Social tagging of educational resources potentially offers new ways for:
1.1) better manage their digital learning resources that reside in different repositories and platforms, and
1.2) discover and access new resources from different contexts (e.g. different language, educational system) through tags and other users.
2.1) get third party metadata on learning resources (either the ones that already reside on their repository, or the possible new ones to be added to collections,
2.2) create affinities (e.g. link structure) between separate pieces of resources (either on their own repository, or the ones that reside on other repositories on the federation or on the Web) that were not cross-referenced before.
In the MELT project so far, we have only been able to see the peak of these potentials emerging. We list issues that we see important for future work in the field, for the clarity, we only list one of the main issues for each topic:
- 1.1 To fully support users in their knowledge management task on digital learning resources, the bookmarks (including title, url and tags) should be exportable in standard Webfeed formats. This would allow users to access and manage their MELT resources as part of their other resources collections, whereas now users need to be logged on to the MELT portal to do this.
- 1.2 Pivotal browsing of social bookmarks takes advantage of the affinities between the user, resource and tags. In the MELT context, more metadata could also be added to support pivotal browsing, such as the country of the user, interest topics; resource metadata such as multilingual indexing keywords. This would allow novel ways to access resources that other users have already discovered within the federation, and thus build on users’ social interactions and co-construction of knowledge.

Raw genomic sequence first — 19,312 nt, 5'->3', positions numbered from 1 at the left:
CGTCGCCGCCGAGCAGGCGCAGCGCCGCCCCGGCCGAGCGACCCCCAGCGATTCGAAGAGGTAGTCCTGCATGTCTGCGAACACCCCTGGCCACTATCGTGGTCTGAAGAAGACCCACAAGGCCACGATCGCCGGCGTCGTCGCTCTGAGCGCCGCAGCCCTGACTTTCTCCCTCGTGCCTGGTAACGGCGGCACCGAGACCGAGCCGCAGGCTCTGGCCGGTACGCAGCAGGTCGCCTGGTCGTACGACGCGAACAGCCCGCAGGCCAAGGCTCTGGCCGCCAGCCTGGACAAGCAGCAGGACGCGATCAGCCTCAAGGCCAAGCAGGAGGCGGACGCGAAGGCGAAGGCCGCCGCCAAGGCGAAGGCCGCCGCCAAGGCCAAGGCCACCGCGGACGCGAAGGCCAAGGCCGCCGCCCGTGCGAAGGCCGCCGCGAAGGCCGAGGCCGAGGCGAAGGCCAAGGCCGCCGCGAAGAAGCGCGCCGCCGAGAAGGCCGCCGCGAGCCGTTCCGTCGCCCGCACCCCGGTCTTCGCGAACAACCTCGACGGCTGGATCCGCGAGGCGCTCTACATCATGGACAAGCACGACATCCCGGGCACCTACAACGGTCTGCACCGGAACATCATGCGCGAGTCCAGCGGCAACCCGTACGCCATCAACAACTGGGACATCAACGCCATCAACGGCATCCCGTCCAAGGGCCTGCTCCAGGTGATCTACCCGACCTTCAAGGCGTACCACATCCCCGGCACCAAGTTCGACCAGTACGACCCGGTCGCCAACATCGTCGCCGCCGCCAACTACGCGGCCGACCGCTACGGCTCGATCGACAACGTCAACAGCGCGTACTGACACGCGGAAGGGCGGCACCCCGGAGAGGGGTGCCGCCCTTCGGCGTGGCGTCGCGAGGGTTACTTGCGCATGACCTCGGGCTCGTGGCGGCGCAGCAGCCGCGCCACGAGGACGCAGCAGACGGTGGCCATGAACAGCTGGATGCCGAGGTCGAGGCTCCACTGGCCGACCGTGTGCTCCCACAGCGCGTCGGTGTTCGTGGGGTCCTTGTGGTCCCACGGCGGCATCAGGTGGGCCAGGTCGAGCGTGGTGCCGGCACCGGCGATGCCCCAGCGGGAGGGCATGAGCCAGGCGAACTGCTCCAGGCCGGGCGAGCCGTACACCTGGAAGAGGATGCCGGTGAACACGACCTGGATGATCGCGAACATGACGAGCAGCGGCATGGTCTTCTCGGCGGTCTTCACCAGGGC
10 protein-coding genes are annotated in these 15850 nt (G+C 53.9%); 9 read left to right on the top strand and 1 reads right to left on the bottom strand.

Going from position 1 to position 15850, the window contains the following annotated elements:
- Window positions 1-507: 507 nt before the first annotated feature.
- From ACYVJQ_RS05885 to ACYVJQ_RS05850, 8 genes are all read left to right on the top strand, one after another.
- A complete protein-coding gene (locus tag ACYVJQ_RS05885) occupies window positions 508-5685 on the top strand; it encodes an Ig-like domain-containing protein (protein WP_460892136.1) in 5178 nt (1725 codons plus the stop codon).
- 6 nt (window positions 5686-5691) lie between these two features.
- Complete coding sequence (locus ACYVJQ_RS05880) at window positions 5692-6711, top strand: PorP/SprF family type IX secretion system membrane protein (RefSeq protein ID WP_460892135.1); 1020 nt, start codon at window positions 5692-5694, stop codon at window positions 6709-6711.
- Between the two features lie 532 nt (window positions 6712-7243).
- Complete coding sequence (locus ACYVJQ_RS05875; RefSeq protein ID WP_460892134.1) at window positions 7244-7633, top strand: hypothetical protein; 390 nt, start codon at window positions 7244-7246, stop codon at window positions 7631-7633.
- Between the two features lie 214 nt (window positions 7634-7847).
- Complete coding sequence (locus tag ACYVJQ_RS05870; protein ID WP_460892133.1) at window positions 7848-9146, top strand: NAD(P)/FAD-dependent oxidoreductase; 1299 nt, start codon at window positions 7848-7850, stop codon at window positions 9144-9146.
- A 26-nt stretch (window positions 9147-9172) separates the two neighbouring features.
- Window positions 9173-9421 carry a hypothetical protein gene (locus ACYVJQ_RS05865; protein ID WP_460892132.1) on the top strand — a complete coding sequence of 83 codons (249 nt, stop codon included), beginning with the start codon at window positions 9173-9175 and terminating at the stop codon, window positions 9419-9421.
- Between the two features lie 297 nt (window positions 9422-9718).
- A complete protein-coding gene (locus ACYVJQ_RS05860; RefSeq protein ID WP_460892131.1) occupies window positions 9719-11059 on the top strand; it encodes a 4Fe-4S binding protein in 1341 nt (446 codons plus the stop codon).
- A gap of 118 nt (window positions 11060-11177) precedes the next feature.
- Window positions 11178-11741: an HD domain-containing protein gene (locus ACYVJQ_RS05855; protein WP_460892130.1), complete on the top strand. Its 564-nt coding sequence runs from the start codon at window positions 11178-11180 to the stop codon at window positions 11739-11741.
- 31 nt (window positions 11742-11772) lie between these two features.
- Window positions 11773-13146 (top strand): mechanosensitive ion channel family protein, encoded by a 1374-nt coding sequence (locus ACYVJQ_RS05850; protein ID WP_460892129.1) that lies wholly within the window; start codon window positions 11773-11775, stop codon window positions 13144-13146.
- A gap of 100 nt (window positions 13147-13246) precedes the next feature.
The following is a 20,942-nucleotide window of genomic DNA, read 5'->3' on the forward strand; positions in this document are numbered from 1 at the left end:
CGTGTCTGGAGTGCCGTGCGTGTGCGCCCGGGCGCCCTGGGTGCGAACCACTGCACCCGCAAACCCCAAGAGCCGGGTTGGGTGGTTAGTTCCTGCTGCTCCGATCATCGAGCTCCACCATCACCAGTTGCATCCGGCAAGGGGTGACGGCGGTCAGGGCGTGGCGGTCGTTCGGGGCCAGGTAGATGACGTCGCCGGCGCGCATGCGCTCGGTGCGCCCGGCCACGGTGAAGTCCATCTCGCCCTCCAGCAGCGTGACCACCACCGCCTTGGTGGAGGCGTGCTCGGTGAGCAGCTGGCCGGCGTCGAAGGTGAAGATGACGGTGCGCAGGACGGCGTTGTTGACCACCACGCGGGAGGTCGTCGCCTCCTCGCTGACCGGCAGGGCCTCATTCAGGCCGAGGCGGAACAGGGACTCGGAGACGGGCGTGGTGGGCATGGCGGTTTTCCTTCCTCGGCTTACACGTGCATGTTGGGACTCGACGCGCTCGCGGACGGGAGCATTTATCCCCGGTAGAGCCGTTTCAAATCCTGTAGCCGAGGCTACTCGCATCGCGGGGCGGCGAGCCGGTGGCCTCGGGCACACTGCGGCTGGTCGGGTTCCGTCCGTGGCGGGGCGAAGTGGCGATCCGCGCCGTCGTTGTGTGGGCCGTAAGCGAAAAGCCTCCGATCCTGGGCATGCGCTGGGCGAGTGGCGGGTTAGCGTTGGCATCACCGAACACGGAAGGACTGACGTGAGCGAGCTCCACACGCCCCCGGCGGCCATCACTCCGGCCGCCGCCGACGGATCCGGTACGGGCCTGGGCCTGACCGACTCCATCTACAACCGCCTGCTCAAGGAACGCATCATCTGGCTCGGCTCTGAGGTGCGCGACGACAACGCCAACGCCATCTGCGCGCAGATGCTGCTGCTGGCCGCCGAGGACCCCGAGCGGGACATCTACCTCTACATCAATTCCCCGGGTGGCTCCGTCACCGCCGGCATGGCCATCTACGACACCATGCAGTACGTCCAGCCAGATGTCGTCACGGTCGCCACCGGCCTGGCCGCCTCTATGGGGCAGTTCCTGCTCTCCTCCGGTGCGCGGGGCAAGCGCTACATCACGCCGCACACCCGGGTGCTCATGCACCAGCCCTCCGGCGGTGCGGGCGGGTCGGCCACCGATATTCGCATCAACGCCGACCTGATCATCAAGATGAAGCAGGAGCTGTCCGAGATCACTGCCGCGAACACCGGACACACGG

- 2.1 Tags by end-users on the MELT portal have been shown to be of good quality as additional metadata descriptors of resources. We have enumerated possibilities of metadata ecology that the use of multilingual Thesaurus can offer to a federation such as LRE. Apart from working on ways to automatically generate LOM from tags, we urge on using the hierarchical structure and multilingual features to leverage user-generated tags.
- 2.2 Why not do Google for learning resources? Using PageRank-like algorithms on a learning resource repository or federation has been impossible for a number of reasons, the most important is the lack of a link-structure that cross-references resources. Tags, creating underlying connections between seemingly random pieces of content in different languages, on repositories in different countries and other platforms on the Web, rely on humans’ subjective idea of its importance for a given information seeking task. Using this new, emerging link-structure with tags as “anchor texts” offers totally new ways to “organise the world's learning resources and make them universally accessible and useful”. A new tag line could be “From teachers to teachers”.